Derry got 6% tourism spend; Belfast got 35%

Derrys political history is a unique selling point for foreign tourists.
Derrys political history is a unique selling point for foreign tourists.

Derry and Strabane isn’t getting its fair share of tourism business, data contained in a submission by the Department for Economy to the NI Affairs Committee’s tourism inquiry has shown.

Over 8 per cent of the North’s population lives in the Derry City & Strabane District Council area but just 6 per cent (£55,827,929) of the £926,129,203 spent by tourists in NI in 2017 was transacted here, DfE reports.

Belfast, which makes up 18.4 per cent of the population, got 35 per cent (£327,961,261) of the total spend. That’s nearly double its per capita share of the tourist Pound.

Causeway Coast and Glens, our neighbouring council, where 7.7 per cent of people in the North live, enjoyed 21 per cent (£193,572,670) of the total tourism spend. That’s close to three times its share based on population.

The figures show Derry and Strabane came sixth in the league table for tourism trips in 2017. The city and district received 270,408 visitors - 5 per cent of the NI total - less than Belfast, Causeway Coast and Glens, Newry, Mourne and Down, Fermanagh and Omagh and Ards and North Down.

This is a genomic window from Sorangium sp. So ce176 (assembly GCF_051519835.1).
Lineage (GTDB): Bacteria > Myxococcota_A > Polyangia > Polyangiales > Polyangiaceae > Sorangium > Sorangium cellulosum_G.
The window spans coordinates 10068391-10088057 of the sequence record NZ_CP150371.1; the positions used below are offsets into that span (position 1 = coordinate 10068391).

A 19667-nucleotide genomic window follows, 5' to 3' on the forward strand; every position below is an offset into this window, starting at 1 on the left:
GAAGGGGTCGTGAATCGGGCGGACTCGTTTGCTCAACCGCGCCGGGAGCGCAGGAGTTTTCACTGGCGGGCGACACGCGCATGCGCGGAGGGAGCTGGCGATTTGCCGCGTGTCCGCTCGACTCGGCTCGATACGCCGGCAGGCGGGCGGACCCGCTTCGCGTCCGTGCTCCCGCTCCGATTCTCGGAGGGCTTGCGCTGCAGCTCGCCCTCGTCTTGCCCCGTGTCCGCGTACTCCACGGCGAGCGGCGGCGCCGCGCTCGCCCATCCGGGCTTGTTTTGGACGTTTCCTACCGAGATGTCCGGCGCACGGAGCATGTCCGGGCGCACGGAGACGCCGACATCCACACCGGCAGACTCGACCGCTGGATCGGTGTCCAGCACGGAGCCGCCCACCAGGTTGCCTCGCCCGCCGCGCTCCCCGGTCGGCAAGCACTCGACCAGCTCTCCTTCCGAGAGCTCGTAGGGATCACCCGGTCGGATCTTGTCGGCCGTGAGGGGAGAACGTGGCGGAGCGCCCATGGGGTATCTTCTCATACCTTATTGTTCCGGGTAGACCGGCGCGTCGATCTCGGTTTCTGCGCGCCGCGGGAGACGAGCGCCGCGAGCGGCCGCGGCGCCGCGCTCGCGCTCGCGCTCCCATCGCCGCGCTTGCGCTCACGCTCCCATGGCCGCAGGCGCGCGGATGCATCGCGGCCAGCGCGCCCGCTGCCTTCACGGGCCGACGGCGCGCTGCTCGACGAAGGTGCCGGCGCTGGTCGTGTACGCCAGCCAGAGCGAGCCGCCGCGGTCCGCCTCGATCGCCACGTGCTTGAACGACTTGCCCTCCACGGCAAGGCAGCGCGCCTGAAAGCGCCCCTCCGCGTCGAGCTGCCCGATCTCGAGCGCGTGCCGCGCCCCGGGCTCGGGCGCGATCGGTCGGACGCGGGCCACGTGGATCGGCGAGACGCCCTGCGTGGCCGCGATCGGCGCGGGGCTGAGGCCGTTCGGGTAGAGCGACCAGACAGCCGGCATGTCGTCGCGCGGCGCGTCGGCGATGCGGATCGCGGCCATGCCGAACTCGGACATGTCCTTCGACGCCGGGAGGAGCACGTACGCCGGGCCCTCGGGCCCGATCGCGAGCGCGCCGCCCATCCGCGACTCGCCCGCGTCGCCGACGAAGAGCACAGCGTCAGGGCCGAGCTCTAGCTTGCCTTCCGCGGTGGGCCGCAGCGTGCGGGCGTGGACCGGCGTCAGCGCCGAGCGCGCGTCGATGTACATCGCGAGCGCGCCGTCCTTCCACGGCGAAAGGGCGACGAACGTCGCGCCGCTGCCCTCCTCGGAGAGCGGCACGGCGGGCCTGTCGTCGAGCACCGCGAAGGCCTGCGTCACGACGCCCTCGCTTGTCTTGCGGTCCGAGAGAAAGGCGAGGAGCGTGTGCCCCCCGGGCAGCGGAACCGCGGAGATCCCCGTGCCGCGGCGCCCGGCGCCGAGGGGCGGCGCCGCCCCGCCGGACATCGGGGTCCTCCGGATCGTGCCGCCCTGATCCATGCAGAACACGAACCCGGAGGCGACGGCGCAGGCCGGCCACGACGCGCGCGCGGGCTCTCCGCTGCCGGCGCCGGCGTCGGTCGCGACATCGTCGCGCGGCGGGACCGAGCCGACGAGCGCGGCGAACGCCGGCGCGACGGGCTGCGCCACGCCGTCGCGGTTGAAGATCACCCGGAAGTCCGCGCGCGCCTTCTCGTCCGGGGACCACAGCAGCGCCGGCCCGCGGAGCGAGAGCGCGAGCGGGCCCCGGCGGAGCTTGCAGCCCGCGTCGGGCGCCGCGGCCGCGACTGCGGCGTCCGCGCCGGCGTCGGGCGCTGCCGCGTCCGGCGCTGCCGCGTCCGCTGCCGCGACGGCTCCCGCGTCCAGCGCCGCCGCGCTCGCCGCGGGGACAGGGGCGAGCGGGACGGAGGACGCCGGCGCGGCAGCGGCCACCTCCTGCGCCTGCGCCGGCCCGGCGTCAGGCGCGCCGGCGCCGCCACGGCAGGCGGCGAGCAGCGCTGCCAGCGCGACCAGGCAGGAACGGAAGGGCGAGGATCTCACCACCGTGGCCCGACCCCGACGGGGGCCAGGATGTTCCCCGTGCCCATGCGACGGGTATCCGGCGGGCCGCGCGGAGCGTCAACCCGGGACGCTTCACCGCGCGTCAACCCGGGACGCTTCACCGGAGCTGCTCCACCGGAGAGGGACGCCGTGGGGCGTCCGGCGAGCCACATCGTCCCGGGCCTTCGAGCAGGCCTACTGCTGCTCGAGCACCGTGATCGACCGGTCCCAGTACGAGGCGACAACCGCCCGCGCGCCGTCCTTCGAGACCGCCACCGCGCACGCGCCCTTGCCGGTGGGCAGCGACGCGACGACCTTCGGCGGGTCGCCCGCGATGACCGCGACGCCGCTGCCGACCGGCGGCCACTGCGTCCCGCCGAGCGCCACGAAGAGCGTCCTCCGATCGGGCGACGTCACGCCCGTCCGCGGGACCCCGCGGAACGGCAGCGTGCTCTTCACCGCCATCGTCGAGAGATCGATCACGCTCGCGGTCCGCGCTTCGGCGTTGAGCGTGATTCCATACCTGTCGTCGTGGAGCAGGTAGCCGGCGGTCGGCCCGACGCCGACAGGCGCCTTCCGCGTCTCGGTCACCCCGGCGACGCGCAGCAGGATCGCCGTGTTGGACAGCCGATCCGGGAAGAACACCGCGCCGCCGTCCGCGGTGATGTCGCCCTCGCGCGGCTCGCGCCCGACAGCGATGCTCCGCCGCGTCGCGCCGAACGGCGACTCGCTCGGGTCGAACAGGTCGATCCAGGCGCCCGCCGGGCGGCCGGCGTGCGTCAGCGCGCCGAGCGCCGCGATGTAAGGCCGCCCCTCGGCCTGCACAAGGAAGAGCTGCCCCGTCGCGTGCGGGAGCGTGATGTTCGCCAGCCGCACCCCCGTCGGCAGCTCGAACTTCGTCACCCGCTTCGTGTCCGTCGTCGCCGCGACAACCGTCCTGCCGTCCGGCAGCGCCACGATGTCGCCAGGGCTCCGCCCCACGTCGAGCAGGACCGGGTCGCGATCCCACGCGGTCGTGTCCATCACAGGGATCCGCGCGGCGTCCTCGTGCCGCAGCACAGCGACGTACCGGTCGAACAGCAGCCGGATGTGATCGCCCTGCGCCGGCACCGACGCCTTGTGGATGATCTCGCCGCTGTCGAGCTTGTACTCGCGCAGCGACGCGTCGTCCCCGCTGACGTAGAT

In terms of total tourism overnights Derry and Strabane came in seventh with 822,313 nights - 5 per cent of the NI total - behind Belfast, Causeway Coast and Glens, Newry, Mourne and Down, Ards and North Down, Mid and East Antrim and Fermanagh and Omagh.

The figures were revealed in a detailed overview of the tourism sector and policy in the North submitted to the ongoing NIAC tourism inquiry.

As well as demonstrating that Derry and Strabane is not attracting its per capita share of visitors the briefing document also shows that the number of passengers arriving into City of Derry Airport (CoDA) declined by 34.67 per cent from 286,485 to 185,843 between 2015 and 2018.

DfE believes improved transport links are key to developing the tourism sector.

“Connectivity around NI to and between tourism areas is essential to promoting sub-regional growth by improving access to tourism facilities outside of key gateways such as Belfast. Recent and planned investment in the strategic road network and improved rail services between Derry-Londonderry and Belfast; also Belfast to Dublin will substantially improve access and facilitate the movement of visitors,” it states.

DfE argues better infrastructure will make it easier for locals and tourists to access all three main airports.

“Upgrades to the A6 will improve access to the CoDA for residents living in the counties of Antrim and Londonderry, and should also reduce journey times to both Belfast International Airport and George Best Belfast City Airport for people living in Co. Londonderry and (to a lesser degree) Co. Tyrone.

“Upgrades to the A5 will improve access primarily to the CoDA for residents living in the counties of Londonderry, Tyrone and (to a lesser degree) Fermanagh, however it would also reduce journey times to Dublin Airport for those living in Co. Londonderry and Co. Tyrone,” the department argues.